The history of animal production research in Botswana is similar to that of many former colonial territories. Government farms were established during the colonial area to investigate and demonstrate improved methods of husbandry. These were run by the Veterinary Department as the government agency responsible for animal husbandry. Much of this past research was carried out in isolation, or in separate operations which were not part of any particular production systems. Not only were the research results not adopted by cattle producers, but the research failed to provide many aspects of basic production data. In animal breeding, for example, the paucity of information on the performance of indigenous cattle throughout southern Africa has been noted even up to the present time (Maule, 1972). Experimental design was frequently deficient, which made comparisons of the performance of different breed types impossible. In 1970, the few breeds of cattle maintained on 12 government ranches were each isolated on a different station under different conditions, rendering comparisons of breed performance impossible (Trail and Fisher, 1971).Range research was initiated in Botswana in 1936 at Morale. However, when this long-term research was reviewed there was found to be insufficient conclusive evidence to permit the formulation of management recommendations (McKay, 1968). The only other range research results available are surveys of the grazing resources (Blair Rains and Yalala, 1972; 1973). As a result of this pattern of research, there was little concrete information available to extension advisers or economic planners when Botswana achieved independence in 1966. The advice given was essentially of an ad hoc nature, based on results and experience from other countries and from casual observations in Botswana. Much of this advice was undoubtedly sound, and the development of the cattle industry in the country is indebted to these workers, but it has been seriously hampered by the lack of more comprehensive research results.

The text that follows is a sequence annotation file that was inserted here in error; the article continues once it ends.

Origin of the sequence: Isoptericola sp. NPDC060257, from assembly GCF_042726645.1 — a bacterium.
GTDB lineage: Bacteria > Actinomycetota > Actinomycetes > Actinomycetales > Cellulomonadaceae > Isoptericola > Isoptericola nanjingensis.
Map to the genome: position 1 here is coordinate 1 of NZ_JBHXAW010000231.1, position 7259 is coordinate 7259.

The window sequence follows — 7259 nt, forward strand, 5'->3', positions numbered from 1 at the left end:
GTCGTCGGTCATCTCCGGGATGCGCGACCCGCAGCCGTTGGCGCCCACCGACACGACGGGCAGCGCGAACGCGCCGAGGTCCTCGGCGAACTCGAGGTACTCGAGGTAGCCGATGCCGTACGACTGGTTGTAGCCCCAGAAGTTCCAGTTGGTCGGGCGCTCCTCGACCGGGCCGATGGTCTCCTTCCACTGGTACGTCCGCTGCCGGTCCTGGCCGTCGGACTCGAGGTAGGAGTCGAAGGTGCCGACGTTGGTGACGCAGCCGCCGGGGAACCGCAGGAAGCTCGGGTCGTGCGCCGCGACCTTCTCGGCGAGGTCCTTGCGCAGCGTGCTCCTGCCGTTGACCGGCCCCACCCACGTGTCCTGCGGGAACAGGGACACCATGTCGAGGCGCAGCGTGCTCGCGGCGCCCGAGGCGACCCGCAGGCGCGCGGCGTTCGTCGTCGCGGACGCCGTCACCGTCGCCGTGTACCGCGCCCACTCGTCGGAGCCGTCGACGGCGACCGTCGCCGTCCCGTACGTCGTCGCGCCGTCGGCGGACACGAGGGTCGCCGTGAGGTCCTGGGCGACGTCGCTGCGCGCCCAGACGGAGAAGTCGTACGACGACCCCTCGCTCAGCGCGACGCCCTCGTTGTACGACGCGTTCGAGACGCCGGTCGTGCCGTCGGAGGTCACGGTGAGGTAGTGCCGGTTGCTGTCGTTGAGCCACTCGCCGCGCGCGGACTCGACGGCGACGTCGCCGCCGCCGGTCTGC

In 1970, the Ministry of Agriculture formed an Animal Production Research Unit (APRU). Although one of the preliminary objectives was to evaluate beef cattle breeds and crosses, it was quickly realized that a multi-disciplinary approach would be necessary to cover the many aspects of beef production. The programme which has developed covers three broad areas:-
The objectives of this integrated programme in Botswana are to provide reliable data on which politicians, economists and planners can assess the potential value of development proposals, and to provide reliable information to extension workers and producers, demonstrated in an acceptable ongoing production system.
To these ends, the APRU plans and supervises all technical aspects of a network of 17 ranches, totalling 40 000 hectares and carrying over 5 500 cattle. It also co-operates with commercial ranches and other organizations, involving a further 10 000 cattle. As positive research results must be fed continuously into the production system for demonstration to extension workers and producers, extensive data handling facilities have been set up for rapid collection, analysis and use of beef cattle performance records (Trail and Rennie, 1974; McNamara et al., 1975).